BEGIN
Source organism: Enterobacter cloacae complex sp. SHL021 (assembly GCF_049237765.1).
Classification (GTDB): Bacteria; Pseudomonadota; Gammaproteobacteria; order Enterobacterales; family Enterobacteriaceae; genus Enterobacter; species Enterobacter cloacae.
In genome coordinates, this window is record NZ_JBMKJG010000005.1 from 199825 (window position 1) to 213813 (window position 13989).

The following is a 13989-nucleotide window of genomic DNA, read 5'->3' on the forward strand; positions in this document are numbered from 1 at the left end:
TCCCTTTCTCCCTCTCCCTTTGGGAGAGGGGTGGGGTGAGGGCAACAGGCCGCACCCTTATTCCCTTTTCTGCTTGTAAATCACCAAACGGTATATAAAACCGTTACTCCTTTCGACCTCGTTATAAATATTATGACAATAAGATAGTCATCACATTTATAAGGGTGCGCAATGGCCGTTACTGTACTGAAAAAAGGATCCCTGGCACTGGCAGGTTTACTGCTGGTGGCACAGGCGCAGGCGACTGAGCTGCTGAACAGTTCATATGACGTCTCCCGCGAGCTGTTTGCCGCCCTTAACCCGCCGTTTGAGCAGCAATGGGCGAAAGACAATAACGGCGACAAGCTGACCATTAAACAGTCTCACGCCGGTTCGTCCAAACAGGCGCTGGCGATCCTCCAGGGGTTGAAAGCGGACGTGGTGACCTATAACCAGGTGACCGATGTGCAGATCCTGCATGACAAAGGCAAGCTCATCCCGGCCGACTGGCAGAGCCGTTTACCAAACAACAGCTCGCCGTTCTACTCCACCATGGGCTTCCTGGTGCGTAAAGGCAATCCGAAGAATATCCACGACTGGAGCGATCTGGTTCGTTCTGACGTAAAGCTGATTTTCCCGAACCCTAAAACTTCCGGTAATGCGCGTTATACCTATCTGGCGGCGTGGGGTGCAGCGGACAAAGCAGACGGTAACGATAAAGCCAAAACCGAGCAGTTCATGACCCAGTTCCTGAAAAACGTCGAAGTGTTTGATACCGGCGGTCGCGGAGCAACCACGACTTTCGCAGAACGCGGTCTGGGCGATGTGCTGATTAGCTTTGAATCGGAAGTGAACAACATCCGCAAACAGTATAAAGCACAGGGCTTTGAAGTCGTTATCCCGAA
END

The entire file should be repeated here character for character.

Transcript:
Source organism: Enterobacter cloacae complex sp. SHL021 (assembly GCF_049237765.1).
Classification (GTDB): Bacteria; Pseudomonadota; Gammaproteobacteria; order Enterobacterales; family Enterobacteriaceae; genus Enterobacter; species Enterobacter cloacae.
In genome coordinates, this window is record NZ_JBMKJG010000005.1 from 199825 (window position 1) to 213813 (window position 13989).

The following is a 13989-nucleotide window of genomic DNA, read 5'->3' on the forward strand; positions in this document are numbered from 1 at the left end:
TCCCTTTCTCCCTCTCCCTTTGGGAGAGGGGTGGGGTGAGGGCAACAGGCCGCACCCTTATTCCCTTTTCTGCTTGTAAATCACCAAACGGTATATAAAACCGTTACTCCTTTCGACCTCGTTATAAATATTATGACAATAAGATAGTCATCACATTTATAAGGGTGCGCAATGGCCGTTACTGTACTGAAAAAAGGATCCCTGGCACTGGCAGGTTTACTGCTGGTGGCACAGGCGCAGGCGACTGAGCTGCTGAACAGTTCATATGACGTCTCCCGCGAGCTGTTTGCCGCCCTTAACCCGCCGTTTGAGCAGCAATGGGCGAAAGACAATAACGGCGACAAGCTGACCATTAAACAGTCTCACGCCGGTTCGTCCAAACAGGCGCTGGCGATCCTCCAGGGGTTGAAAGCGGACGTGGTGACCTATAACCAGGTGACCGATGTGCAGATCCTGCATGACAAAGGCAAGCTCATCCCGGCCGACTGGCAGAGCCGTTTACCAAACAACAGCTCGCCGTTCTACTCCACCATGGGCTTCCTGGTGCGTAAAGGCAATCCGAAGAATATCCACGACTGGAGCGATCTGGTTCGTTCTGACGTAAAGCTGATTTTCCCGAACCCTAAAACTTCCGGTAATGCGCGTTATACCTATCTGGCGGCGTGGGGTGCAGCGGACAAAGCAGACGGTAACGATAAAGCCAAAACCGAGCAGTTCATGACCCAGTTCCTGAAAAACGTCGAAGTGTTTGATACCGGCGGTCGCGGAGCAACCACGACTTTCGCAGAACGCGGTCTGGGCGATGTGCTGATTAGCTTTGAATCGGAAGTGAACAACATCCGCAAACAGTATAAAGCACAGGGCTTTGAAGTCGTTATCCCGAA